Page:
EA Class Action Individual Payout Triples

EA NFL 2009 videogame image

The original terms were apparently so paltry that few gamers signed up to claim payment from Electronic Arts in settlement of a class action monopoly lawsuit over its popular EA football games. So the payout to individuals has been tripled, while the total settlement amount remains the same — $27 million, according to a modified distribution order signed last week by U.S. District Judge Claudia Wilken.

The individual payouts could shrink, however.  If many more gamers file claims, topping the $27 million maximum, then payments will be reduced and paid on a pro rata basis.

In addition to the higher potential payouts, Wilken said any undistributed remnant amount, known as cy pres, will go to the federal government, instead of the previously designated non-profit Child’s Play.

Electronic Arts has denied any wrongdoing and Wilken has not held EA did anything wrong, according to the settlement notice. The increase of the individual award does not change that, it states.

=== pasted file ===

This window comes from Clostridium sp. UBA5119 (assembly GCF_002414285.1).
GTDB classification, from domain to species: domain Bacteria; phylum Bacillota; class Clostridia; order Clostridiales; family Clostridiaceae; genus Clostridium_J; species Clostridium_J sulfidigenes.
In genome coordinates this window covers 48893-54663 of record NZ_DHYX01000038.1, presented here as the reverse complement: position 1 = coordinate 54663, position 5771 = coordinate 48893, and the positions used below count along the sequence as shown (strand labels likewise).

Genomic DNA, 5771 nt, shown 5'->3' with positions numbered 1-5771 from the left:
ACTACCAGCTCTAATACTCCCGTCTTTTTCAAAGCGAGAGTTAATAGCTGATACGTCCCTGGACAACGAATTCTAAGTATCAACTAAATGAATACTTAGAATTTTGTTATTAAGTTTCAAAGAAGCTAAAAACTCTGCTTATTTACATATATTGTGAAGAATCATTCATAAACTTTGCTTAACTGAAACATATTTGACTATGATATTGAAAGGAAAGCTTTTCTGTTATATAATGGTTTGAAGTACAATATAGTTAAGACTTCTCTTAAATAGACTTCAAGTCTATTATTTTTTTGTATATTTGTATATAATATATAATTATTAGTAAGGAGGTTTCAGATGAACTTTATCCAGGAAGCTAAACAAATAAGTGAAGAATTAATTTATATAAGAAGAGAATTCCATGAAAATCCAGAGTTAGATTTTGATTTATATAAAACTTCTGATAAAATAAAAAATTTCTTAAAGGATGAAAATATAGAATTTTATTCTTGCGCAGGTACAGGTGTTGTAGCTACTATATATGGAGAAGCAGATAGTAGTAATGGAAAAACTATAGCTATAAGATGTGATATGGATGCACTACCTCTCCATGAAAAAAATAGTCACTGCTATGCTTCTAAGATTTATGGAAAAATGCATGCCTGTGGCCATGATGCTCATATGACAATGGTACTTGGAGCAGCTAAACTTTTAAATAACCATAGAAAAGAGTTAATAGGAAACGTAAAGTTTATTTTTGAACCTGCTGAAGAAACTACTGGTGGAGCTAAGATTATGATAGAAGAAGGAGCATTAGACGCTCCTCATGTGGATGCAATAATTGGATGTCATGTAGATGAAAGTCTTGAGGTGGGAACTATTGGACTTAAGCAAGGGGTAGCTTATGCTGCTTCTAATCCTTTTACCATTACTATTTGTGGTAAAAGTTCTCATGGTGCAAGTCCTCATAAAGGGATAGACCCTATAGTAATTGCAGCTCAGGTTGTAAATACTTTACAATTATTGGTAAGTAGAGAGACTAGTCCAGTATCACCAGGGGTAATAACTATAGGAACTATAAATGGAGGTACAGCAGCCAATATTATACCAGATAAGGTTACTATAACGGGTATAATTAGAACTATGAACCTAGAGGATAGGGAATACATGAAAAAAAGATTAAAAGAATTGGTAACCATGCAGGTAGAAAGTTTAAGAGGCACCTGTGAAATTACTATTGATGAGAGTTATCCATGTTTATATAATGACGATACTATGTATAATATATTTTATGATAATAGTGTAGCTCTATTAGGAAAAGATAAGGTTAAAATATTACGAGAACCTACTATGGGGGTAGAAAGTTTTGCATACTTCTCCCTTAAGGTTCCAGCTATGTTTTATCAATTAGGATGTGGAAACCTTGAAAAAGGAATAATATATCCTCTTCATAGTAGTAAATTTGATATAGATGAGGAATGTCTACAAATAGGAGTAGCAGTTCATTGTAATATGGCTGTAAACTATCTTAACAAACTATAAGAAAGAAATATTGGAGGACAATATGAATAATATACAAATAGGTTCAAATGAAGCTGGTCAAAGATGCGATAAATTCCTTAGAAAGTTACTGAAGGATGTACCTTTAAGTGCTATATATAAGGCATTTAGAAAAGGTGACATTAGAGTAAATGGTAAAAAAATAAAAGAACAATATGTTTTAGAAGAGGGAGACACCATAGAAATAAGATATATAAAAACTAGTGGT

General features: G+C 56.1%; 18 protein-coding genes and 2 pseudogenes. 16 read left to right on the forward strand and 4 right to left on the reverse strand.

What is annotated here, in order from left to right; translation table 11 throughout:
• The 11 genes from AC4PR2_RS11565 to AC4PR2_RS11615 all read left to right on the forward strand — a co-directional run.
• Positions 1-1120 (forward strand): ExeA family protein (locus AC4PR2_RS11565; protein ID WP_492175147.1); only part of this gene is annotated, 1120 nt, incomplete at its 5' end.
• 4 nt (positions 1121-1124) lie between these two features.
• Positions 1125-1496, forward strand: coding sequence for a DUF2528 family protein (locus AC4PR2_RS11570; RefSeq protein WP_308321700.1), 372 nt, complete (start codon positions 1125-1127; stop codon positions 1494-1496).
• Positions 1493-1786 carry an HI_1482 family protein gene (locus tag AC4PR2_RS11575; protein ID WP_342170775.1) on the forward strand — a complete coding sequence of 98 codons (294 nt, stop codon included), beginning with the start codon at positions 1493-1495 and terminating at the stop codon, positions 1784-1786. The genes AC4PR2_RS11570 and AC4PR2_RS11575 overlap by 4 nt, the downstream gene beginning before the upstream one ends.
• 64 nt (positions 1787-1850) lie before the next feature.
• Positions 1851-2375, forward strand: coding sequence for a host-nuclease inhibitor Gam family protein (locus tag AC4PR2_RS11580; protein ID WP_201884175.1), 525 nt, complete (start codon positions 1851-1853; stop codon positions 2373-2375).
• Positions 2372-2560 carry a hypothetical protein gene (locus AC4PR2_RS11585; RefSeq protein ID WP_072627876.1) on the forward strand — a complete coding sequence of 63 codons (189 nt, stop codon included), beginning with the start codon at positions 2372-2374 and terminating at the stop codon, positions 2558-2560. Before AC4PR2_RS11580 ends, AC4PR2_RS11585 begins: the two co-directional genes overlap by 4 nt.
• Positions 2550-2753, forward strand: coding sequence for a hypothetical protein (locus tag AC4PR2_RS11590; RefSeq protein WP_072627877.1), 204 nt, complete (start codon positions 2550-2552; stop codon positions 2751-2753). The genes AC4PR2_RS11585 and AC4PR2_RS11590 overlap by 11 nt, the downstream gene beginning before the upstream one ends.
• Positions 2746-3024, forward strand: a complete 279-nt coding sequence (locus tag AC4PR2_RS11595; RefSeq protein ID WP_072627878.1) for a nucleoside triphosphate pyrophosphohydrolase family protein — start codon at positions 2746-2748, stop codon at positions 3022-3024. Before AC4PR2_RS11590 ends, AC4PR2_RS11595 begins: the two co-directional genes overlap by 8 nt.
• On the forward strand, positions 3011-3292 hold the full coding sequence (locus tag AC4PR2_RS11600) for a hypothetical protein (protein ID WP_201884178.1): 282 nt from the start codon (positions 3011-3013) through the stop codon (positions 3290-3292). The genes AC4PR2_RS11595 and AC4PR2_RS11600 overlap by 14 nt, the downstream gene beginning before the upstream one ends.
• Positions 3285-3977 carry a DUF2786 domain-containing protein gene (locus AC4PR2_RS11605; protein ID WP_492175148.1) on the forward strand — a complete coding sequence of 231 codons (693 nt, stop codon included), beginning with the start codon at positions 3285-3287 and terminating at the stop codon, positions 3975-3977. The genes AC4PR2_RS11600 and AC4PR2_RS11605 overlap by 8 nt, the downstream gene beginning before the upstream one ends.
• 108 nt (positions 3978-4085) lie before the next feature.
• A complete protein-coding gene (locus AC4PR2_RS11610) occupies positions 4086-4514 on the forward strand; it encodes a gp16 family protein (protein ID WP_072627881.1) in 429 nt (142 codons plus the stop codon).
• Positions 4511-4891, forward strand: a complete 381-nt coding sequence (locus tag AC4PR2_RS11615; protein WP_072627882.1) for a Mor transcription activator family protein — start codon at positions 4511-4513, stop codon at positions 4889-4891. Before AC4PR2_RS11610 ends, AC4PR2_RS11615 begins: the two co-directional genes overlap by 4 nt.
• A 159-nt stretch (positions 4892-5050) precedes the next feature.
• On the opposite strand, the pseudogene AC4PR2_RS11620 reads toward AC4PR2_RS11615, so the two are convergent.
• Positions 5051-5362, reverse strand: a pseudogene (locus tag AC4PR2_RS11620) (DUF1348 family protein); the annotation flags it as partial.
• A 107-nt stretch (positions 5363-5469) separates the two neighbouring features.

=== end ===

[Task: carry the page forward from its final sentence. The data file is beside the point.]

Under the new deal, gamers who submit valied claims for Madden NFL, NCAA Football or Arena Football videogames for Xbox, PlayStation 2, PC or GameCube platforms will be paid $20.37 per game to a total of eight, or $162.96.  That is up from the original payment of $6.79 per game.

Gamers who bought a later version of any of the same three games on Xbox 360, PlayStation 3 or Wii platforms will be paid $5.85 per game or a maximum for eight games of $46.80.  That is an increase from the original payout of $1.95 per game.

The games must have been purchased between Jan. 1, 2005 and June 21, 2012.

If claims exceed the $27 million settlement amount, the awards will be distributed on a pro rata basis, meaning individual awards could be reduced.

There are believed to be 10 million potential class members, according to court documents.

The lawsuit claimed EA negotiated exclusive deals with the National Football League, NCAA, and its Collegiate Licensing Co. and the Arena Football League that killed off any competing football games.

The deal requires that EA not renew exclusivity agreements with CLC, which expires in 2014, or negotiate exclusive deals with the CLC or NCAA for five years following the end of that contract.

The suit was filed by game buyers Geoffrey Pecover and Andrew Owens. They will receive $5,000 each for acting as lead plaintiffs.

The lawyers for the class will receive $2 million in costs and fees of up to 30 percent of the settlement fund.

For additional details on claim requirements, check here.

Case: Pecover v. Electronic Arts Inc., No. C08-2820CW



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